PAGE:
Palakorn Puttaruk, Duangnate Pipatsatitpong and Pilaiwan Siripurkpong
Serum levels of soluble lectin-like oxidized low-density lipoprotein receptor-1 (sLOX-1) reflect increases in LOX-1 receptor expression associated with inflammation and metabolic disorders.
To examine sLOX-1 levels in metabolic syndrome and association of sLOX-1 with classical risk factors, and with metabolic syndrome, a clustering of metabolic disorders associated with cardiovascular risk factors.
We selected 148 serum samples from patient participants with metabolic syndrome and 206 samples from patients with non-metabolic syndrome as controls, using the modified National Cholesterol Educational Program Adult Treatment Panel III (NCEP-ATP III) criteria.
Levels of sLOX-1 were increased significantly in participants with metabolic syndrome (P < 0.001). Serum sLOX-1 was positively associated with body mass index (BMI), blood pressure, fasting plasma glucose, triglyceride, and total cholesterol, but negatively associated with high-density lipoprotein cholesterol. Analysis of serum sLOX-1 for metabolic syndrome showed 99.03% specificity and 100% sensitivity. The area under the receiver operating characteristic curve was 0.998 (95%CI 0.996-1.001, P < 0.001). A univariate analysis showed sLOX-1 was significantly correlated with metabolic syndrome, but was not after adjustment for sex, age, blood pressure, and BMI. Multivariate regression analysis found that being overweight (82.3; 95%CI 10.7–631.9), hyperglycemia (1.1; 95%CI 1.1–1.2), and hypertriglyceridemia (1.1; 95%CI 1.0–1.1) were significantly correlated with metabolic syndrome. HDL cholesterol was a protective factor (0.96; 95%CI: 0.93–0.99).
Serum sLOX-1 is a suitable biomarker for diagnosis of metabolic syndrome. However, univariate and multivariate analysis suggested that sLOX-1 may be a modulating factor, and not an independent risk factor.
Adiponectin secreted by adipocytes plays a key role in insulin sensitivity, anti-inflammation, and antiatherosclerosis. It is involved in several conditions including obesity, type 2 diabetes mellitus, cardiovascular disease, and chronic kidney disease (CKD). Glomerular filtration rate is monitored to indicate the kidney function and CKD progression.
To assess the serum adiponectin levels in individuals with normal and mildly decreased glomerular filtration rate, analyze the association of serum adiponectin with various physical and biological parameters, and test whether serum adiponectin is the risk factor of mildly decreased glomerular filtration rate.
This cross-sectional study was conducted in 172 individuals with 35–60 years of age. Serum samples were collected and divided into two groups, based on estimated glomerular filtration rate (eGFR): 90 with normal eGFR (G1, eGFR ≥90 mL/min/1.73 m2) and 82 with mildly decreased eGFR (G2, eGFR = 60–89 mL/min/1.73 m2). Anthropometric data were recorded. Serum adiponectin was measured by enzyme-linked immunosorbent assay.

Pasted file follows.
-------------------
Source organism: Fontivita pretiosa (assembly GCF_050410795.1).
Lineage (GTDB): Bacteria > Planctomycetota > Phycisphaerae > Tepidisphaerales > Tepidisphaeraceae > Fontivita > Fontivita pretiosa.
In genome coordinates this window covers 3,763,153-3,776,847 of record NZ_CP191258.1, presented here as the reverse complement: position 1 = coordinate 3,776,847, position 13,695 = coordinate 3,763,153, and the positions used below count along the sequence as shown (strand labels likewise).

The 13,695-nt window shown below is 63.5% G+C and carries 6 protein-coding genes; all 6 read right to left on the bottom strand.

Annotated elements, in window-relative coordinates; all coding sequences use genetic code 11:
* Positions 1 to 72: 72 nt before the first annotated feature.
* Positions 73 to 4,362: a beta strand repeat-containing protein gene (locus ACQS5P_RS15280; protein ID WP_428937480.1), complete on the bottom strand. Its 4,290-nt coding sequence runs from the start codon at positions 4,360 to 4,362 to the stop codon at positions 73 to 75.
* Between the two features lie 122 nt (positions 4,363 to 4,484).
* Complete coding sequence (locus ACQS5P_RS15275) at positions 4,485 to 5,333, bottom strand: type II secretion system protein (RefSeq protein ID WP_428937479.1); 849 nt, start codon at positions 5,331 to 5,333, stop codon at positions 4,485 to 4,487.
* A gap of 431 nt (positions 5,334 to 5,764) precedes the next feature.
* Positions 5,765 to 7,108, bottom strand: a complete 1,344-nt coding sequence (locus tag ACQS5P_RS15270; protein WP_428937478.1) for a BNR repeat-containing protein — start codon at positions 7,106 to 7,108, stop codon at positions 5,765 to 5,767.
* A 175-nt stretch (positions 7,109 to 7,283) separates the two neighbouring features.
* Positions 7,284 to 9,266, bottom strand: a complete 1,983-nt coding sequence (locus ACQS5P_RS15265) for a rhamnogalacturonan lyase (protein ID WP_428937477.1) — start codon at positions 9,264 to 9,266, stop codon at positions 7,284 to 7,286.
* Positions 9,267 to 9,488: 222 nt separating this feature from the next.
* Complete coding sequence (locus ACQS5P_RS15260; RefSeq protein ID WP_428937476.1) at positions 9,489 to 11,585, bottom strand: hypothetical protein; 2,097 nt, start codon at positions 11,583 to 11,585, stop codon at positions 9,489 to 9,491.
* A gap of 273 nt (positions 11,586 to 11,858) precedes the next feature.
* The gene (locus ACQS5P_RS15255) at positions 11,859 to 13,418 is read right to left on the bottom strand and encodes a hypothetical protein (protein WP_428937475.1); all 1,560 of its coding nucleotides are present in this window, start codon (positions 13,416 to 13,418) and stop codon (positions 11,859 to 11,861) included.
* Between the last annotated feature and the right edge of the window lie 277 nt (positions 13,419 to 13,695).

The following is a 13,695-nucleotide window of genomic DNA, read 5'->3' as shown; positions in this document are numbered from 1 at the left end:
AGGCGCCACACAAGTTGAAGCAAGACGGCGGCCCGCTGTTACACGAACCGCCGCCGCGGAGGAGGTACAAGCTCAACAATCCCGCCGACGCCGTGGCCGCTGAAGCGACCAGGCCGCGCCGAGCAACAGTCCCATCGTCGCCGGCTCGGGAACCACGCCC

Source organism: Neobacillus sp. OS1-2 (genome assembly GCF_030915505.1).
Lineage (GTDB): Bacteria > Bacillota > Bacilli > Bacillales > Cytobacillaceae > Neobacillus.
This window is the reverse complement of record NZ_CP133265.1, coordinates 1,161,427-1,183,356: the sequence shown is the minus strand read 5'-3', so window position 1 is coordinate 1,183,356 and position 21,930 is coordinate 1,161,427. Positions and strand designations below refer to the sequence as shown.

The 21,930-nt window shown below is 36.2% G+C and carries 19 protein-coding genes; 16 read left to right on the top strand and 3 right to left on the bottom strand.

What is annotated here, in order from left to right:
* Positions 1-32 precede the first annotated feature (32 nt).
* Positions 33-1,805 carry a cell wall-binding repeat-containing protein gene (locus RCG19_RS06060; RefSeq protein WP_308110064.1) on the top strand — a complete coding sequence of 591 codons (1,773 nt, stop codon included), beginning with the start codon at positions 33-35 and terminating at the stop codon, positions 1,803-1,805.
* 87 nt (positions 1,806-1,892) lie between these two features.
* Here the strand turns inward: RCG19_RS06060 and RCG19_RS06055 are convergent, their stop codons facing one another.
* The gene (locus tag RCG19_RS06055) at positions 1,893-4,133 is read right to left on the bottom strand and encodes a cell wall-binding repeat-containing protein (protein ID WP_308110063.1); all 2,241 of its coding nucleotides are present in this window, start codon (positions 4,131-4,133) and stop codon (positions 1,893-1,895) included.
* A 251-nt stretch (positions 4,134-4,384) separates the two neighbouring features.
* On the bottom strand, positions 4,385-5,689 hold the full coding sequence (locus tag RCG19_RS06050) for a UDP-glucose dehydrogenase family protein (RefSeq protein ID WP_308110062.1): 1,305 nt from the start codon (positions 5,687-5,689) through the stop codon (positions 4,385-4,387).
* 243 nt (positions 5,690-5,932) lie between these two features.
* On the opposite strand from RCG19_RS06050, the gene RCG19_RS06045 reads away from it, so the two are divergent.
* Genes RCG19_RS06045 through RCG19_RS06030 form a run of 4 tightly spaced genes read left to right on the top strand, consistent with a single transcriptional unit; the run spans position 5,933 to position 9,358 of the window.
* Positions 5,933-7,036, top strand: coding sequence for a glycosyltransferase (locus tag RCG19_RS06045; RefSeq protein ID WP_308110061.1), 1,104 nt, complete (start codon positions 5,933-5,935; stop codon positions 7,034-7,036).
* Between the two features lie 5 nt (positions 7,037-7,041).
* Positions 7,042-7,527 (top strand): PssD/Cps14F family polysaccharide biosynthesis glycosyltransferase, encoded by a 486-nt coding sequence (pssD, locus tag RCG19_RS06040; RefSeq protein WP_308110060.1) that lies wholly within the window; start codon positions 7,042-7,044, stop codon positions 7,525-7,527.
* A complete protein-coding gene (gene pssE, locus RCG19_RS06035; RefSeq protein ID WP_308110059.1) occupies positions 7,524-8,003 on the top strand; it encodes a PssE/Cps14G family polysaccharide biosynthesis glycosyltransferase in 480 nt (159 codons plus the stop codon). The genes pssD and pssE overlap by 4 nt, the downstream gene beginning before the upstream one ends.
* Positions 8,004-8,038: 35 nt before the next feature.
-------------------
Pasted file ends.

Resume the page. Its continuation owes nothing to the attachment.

Serum adiponectin levels were significantly increased in individuals with mildly decreased eGFR (G2), compared to G1 (8.23 ± 3.26 µg/mL and 6.57 ± 3.24 µg/mL, respectively; P = 0.001). Serum adiponectin was positively associated with age and high-density lipoprotein cholesterol but negatively associated with weight, body mass index, triglyceride, and waist and hip circumferences. Univariate analysis showed that serum adiponectin was significantly correlated with mildly decreased eGFR; however, when adjusting for confounding factors, there were no correlations. Furthermore, multivariate regression analysis showed that individuals at the age of 46–55 years (4.0; 95% CI: 1.9–8.3) and > 55 years (11.4; 95% CI: 3.7–35.5) were significantly correlated with mildly decreased eGFR.
Serum adiponectin was significantly elevated in individuals with mildly decreased eGFR and may be a modulation factor, but was not an independent risk factor for mildly kidney damage. Further study is needed to clarify its potential benefits as monitoring biomarker for CKD progression.
Background: Diabetes mellitus (DM) patients lose their ability to control normal blood glucose levels, resulting in high blood glucose levels (hyperglycemia). Hyperglycemia causes DM complications. This involves responses of vascular endothelial cells (VECs) to hyperglycemia, affecting inflammatory process and platelet activity. Ecto-enzyme CD39 is expressed on VECs, catalyzing the hydrolysis of ATP and ADP to AMP and, consequently, regulating inflammatory process and platelet activation.
Objective: We studied whether high glucose concentration has an effect on CD39 expression on VECs.
Methods: Cultured human umbilical vein endothelial cells (HUVEC) were used as a model of study. HUVEC were cultured in different glucose conditions (4, 9, 24, and 34 mM) for 24 hours. Cell viability was assessed using a 3-(4,5-dimethylthiazol-2-yl)-2,5-diphenyltetrazolium bromide (MTT)-based assay and expression of CD39 was examined by using SDS-PAGE and western blot techniques.
Results: HUVEC were cultured in normal (4 and 9 mM) or high (24 and 34 mM) glucose concentrations for short term (24 hours). The results showed that high glucose (24 and 34 mM) reduced cell viability to 89.5 ± 11.3 and 86.3 ± 13.5 (mean ± SD), compared with control (4 mM), respectively. High glucose also induced increases in CD39 expression in HUVEC.
Conclusion: High glucose decreases cell viability and increases CD39 expression in HUVEC, suggesting involvement of CD39 in cell responses to high glucose.